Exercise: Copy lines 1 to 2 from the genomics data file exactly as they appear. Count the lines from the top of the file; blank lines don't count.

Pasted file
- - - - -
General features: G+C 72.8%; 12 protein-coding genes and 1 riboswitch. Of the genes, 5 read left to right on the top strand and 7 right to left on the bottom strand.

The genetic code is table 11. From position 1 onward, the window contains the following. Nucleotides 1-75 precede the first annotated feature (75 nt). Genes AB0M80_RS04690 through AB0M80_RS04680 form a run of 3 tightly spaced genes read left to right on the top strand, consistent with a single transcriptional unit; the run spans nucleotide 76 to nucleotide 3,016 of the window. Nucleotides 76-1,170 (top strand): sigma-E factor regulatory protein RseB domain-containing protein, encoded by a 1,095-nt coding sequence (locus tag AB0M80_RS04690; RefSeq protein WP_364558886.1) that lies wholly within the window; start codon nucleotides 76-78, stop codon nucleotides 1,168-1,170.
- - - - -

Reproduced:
General features: G+C 72.8%; 12 protein-coding genes and 1 riboswitch. Of the genes, 5 read left to right on the top strand and 7 right to left on the bottom strand.

The genetic code is table 11. From position 1 onward, the window contains the following. Nucleotides 1-75 precede the first annotated feature (75 nt). Genes AB0M80_RS04690 through AB0M80_RS04680 form a run of 3 tightly spaced genes read left to right on the top strand, consistent with a single transcriptional unit; the run spans nucleotide 76 to nucleotide 3,016 of the window. Nucleotides 76-1,170 (top strand): sigma-E factor regulatory protein RseB domain-containing protein, encoded by a 1,095-nt coding sequence (locus tag AB0M80_RS04690; RefSeq protein WP_364558886.1) that lies wholly within the window; start codon nucleotides 76-78, stop codon nucleotides 1,168-1,170.